Looking back at her lengthy career just four years before her death, modernist painter Nell Blaine said, “Art is central to my life. Not being able to make or see art would be a major deprivation.” The Virginia native’s creative path began early, and, during the course of her life, she overcame significant barriers in her quest to make and even see art, including serious vision problems, polio, and paralysis. And then there was her gender. In 1957 Blaine was hailed by Life magazine as someone to watch, profiled alongside four other emerging painters whom the journalist praised “not as notable women artists but as notable artists who happen to be women.”
In Central to Their Lives, twenty-six noted art historians offer scholarly insight into the achievements of female artists working in and inspired by the American South. Spanning the decades between the late 1890s and early 1960s, this volume examines the complex challenges these artists faced in a traditionally conservative region during a period in which women’s social, cultural, and political roles were being redefined and reinterpreted.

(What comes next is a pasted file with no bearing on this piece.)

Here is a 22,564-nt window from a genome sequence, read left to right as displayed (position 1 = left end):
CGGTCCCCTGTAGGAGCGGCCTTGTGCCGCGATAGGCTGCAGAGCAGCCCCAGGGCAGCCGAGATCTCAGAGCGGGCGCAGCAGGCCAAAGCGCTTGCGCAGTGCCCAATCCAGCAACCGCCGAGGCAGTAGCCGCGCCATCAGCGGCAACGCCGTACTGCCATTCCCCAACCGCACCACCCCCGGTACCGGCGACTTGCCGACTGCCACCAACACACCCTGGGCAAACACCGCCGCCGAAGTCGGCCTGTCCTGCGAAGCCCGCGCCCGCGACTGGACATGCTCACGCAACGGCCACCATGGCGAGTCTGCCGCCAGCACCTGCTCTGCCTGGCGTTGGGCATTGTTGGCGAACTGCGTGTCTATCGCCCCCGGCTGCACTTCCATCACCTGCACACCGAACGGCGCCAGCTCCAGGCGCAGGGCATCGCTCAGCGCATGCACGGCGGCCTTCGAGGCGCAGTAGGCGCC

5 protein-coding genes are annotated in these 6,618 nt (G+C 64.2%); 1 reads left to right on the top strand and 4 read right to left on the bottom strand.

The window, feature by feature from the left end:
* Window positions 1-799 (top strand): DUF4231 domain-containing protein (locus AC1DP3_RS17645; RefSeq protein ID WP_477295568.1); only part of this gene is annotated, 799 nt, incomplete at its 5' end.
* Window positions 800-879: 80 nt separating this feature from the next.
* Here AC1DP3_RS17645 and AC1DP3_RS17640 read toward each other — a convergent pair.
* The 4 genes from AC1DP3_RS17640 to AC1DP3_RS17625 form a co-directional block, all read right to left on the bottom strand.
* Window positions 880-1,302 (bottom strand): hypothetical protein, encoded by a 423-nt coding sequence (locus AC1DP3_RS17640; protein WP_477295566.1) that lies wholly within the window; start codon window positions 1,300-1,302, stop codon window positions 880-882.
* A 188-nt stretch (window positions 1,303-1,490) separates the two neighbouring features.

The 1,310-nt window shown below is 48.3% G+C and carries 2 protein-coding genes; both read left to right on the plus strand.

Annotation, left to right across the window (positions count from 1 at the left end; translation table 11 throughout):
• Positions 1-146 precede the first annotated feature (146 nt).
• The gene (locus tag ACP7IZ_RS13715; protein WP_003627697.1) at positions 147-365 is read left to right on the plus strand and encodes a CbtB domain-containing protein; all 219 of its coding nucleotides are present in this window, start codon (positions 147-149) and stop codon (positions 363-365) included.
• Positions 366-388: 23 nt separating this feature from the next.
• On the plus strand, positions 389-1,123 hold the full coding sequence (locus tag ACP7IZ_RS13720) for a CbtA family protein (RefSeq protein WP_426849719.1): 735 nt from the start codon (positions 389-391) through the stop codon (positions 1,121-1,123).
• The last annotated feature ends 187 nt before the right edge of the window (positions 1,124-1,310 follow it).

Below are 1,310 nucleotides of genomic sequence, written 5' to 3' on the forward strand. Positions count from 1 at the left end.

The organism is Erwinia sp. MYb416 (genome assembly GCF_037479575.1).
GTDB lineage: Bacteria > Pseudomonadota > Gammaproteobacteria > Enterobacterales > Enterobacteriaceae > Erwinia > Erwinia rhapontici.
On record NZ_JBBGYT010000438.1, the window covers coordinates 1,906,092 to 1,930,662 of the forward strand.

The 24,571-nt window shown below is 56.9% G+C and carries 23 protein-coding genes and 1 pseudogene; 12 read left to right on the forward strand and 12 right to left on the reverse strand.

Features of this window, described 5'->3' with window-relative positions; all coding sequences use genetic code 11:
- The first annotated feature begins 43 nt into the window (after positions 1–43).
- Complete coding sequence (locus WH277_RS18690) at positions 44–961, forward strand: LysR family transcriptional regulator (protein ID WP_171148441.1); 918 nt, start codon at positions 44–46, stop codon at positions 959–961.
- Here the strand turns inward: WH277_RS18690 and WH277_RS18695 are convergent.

The presentation—and its companion exhibition—features artists from all of the Southern states, including Dusti Bongé, Anne Goldthwaite, Anna Hyatt Huntington, Ida Kohlmeyer, Loïs Mailou Jones, Alma Thomas, and Helen Turner. These essays examine how the variables of historical gender norms, educational barriers, race, regionalism, sisterhood, suffrage, and modernism mitigated and motivated these women who were seeking expression on canvas or in clay. Whether working from studio space, in spare rooms at home, or on the world stage, these artists made remarkable contributions to the art world while fostering future generations of artists through instruction, incorporating new aesthetics into the fine arts, and challenging the status quo.
Sylvia Yount, the Lawrence A. Fleischman Curator in Charge of the American Wing at the Metropolitan Museum of Art, provides a foreword to the volume.